(These are two trees that used to stand in a farm field by the house I grew up in-I used to call them “the perfect and imperfect trees” – maybe I love Anne of Green Gables so much because she would name things in nature also.:)
I am going to be very transparent in this post, which is brave, so I am taking a deep breath to hit publish.
My quote this week was on perfectionism, something I realized about a year ago that I really, really struggled with, and have worked hard to improve upon. I always thought perfectionism could be explained as paying way too much attention to detail-having to have that cupcake look Martha Stewart perfect, or my hair and makeup just so. That wasn’t me, so I never gave it much thought. I learned with help that it is typical to think that is what perfectionism is-but it’s not at all what it is at the core. I would have never ever described myself as a perfectionist before I knew the real definition.
I can explain it best like this:
Until this and that and the other is exactly right in my life-the situation, my weight, the projects in my home, the amount in our savings account, and the children fulfilled happy adults-I should not feel truly settled, content and happy or worthy of love. The number on the scale will be ___, and then I can be happy. Every room in the house will look finished and organized, and on and on and on and then I can truly feel those things and enjoy life.
The thing is-as a mother, a wife, a woman, a human-nothing will EVER be finished, because none of those things are attainable all the time-it’s the personal spiritual “invention” of these goals, these circumstances that CAN never be complete that is really the problem. Because the truth is, if all these un-attainables lined up just so, I’d quickly invent the next in line. I felt I didn’t deserve happiness (I didn’t know I felt this way until I dug really deep with a professional’s help) if everything in my life wasn’t completely the way I imagined it should be. It is really at the core of it all “the refusal to love and accept oneself in a state of imperfection*.”
I think more than ever, so many of us women fall into this today. For me it was a habit I remember cultivating as a teen-I loved to look at magazines, to study the way the models looked, the homes perfect, the stories with happy happy endings where everything worked out just so. Today the opportunity to compare these illusions of perfection is a thousand fold what they used to be, and the expectations are almost laughable.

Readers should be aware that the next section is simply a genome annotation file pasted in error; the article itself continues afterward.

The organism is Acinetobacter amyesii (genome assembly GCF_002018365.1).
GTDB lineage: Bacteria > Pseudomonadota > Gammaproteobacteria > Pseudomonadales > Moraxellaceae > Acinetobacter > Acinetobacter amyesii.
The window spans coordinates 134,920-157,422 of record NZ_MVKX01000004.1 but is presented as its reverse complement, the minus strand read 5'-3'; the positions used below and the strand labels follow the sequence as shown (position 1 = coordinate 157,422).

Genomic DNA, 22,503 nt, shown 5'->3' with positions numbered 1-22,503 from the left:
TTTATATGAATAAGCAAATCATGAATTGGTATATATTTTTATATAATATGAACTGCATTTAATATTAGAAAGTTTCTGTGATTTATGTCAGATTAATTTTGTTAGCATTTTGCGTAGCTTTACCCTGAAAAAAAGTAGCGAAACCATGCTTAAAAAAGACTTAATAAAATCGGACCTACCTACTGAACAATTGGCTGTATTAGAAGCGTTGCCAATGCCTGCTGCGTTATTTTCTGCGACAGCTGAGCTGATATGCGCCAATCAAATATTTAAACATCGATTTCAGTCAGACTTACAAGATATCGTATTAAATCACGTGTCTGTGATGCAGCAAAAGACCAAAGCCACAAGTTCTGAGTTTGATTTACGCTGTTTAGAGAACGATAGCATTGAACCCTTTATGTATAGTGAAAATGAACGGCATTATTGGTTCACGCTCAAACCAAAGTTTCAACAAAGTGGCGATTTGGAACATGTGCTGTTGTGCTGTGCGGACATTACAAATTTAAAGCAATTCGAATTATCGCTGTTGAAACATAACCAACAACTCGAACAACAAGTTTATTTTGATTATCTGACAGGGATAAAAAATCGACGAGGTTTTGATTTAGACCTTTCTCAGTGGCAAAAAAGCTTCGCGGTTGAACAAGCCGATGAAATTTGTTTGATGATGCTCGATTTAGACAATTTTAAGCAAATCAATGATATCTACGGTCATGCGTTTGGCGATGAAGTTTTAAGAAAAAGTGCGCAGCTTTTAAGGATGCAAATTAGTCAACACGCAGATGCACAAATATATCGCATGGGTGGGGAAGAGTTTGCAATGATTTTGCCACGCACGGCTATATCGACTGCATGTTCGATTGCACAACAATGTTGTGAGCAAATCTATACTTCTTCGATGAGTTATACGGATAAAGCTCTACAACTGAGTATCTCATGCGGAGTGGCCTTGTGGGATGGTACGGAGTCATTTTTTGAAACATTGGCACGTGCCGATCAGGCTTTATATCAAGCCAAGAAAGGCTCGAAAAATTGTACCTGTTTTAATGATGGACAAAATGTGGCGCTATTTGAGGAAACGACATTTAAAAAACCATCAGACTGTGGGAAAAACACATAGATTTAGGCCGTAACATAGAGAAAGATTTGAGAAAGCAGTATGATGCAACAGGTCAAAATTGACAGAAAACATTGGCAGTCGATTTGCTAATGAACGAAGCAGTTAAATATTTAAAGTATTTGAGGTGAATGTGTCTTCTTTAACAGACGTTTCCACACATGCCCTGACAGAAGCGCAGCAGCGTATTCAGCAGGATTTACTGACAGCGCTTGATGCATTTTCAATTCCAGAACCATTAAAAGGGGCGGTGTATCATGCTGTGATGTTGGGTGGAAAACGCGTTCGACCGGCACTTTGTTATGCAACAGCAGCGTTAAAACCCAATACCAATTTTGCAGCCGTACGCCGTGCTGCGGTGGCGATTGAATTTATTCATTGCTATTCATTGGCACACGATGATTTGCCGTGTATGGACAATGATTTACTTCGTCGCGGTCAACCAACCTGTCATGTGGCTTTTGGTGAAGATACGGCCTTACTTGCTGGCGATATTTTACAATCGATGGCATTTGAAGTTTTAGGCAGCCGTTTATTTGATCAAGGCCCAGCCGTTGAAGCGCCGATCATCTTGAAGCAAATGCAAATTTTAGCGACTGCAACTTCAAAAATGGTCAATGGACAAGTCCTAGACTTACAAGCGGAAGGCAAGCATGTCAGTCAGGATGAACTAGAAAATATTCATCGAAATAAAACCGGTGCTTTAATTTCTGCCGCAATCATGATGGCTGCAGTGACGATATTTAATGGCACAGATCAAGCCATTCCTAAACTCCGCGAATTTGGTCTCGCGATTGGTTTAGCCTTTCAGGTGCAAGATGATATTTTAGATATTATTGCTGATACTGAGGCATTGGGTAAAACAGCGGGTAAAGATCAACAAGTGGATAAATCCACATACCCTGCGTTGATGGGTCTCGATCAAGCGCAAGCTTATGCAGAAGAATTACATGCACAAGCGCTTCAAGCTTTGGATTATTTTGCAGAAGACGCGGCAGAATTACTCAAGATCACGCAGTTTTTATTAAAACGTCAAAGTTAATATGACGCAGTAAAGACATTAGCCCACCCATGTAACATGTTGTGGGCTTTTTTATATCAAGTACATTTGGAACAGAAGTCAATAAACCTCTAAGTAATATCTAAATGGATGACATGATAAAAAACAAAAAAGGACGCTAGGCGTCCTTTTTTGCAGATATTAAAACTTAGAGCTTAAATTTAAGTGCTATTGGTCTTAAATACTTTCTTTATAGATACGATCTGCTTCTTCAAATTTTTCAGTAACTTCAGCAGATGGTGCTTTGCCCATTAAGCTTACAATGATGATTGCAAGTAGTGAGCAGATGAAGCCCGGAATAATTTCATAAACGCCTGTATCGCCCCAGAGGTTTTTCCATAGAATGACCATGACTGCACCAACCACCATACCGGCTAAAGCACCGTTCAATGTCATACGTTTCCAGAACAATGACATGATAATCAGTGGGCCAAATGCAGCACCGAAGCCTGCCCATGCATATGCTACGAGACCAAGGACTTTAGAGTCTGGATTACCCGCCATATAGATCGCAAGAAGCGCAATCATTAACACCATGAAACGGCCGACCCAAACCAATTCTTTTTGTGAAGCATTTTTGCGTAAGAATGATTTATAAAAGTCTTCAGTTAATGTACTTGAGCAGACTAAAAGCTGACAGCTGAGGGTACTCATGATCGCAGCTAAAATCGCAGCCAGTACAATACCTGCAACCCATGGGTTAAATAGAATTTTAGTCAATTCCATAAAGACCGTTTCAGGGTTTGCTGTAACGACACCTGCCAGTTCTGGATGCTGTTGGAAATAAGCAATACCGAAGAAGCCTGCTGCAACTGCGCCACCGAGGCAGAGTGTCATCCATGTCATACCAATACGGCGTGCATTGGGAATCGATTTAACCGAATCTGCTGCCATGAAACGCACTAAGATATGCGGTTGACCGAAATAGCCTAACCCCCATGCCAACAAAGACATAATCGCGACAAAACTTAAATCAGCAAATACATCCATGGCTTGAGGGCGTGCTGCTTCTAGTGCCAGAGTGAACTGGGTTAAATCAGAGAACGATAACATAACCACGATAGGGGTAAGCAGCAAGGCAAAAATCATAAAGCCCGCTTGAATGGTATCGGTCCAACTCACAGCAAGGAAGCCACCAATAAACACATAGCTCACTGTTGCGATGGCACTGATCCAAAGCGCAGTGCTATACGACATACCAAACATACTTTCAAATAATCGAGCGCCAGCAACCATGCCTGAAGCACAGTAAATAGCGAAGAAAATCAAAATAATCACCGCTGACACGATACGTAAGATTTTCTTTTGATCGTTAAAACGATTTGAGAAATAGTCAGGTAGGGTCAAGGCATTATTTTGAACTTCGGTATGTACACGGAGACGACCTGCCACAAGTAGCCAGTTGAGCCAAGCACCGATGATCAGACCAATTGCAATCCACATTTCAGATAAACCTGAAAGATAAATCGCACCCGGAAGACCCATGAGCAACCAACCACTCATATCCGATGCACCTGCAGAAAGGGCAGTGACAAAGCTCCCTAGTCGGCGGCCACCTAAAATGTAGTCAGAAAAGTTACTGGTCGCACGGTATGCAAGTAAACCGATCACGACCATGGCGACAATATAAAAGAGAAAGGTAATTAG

So if you are doing this, STOP. As my favorite priest says, “If you are waiting for it to be perfect, it’s over.” Yes, you’ll be dead when it’s perfect. If I could go back so many years I can’t even count I’d tell myself this:
Take baby steps of self-love. Pray for it.
Sit with, right in the middle of the mess and feel content and relaxed in your whole being, shut down the racing mind of what needs to be done and cultivate that spirit constantly.
Be naked (in daylight:)! in front of your husband and know that he thinks you are gorgeous no matter what you weigh or how fit you are. Know it yourself.
Say “oh well” about all the little things that don’t matter.
Leave the house with the kitchen a mess and truly not care.
Give the baby a bottle or two of formula so you can sleep more than 90 minutes consecutively and you can feel alive again, the baby will be fine. There is no perfect way to raise a baby.
Love that your furniture doesn’t match and your house will never look like a magazine feature because who the heck cares except Instagram. (Get off Instagram, or anything that makes you compare or feel less than-protect yourself!)
Serve Stouffers mac n cheese and hotdogs at your next gathering, no one cares and if they do, they have the problem not you.
It’s ok to do one thing well, and feel that joy of “I’ve done well”, but know then, that everything else has to give, so lower your expectations everywhere else.
Tell yourself you love yourself every single day and take time to do something, anything, for yourself so you feel good-you are worthy of time to care for your being while you are spending so much of your time serving others.
Recognize when you are overwhelmed and get help, don’t beat yourself up for not accomplishing it all.
Spend most of your time on your relationships (your relationship with God first), everything else deserves to be second place.
LIFE WILL NEVER EVER BE PERFECT. It will never just all fall into place, that’s called heaven and we are earthlings. True joy comes from being kind, and loving and understanding and welcoming towards our husbands and children and families and friends and most of all ourselves.
*I read a lot of books on perfectionism but this book is the one that really really helped me:
Letters To A Perfectionist by Tad Frizzell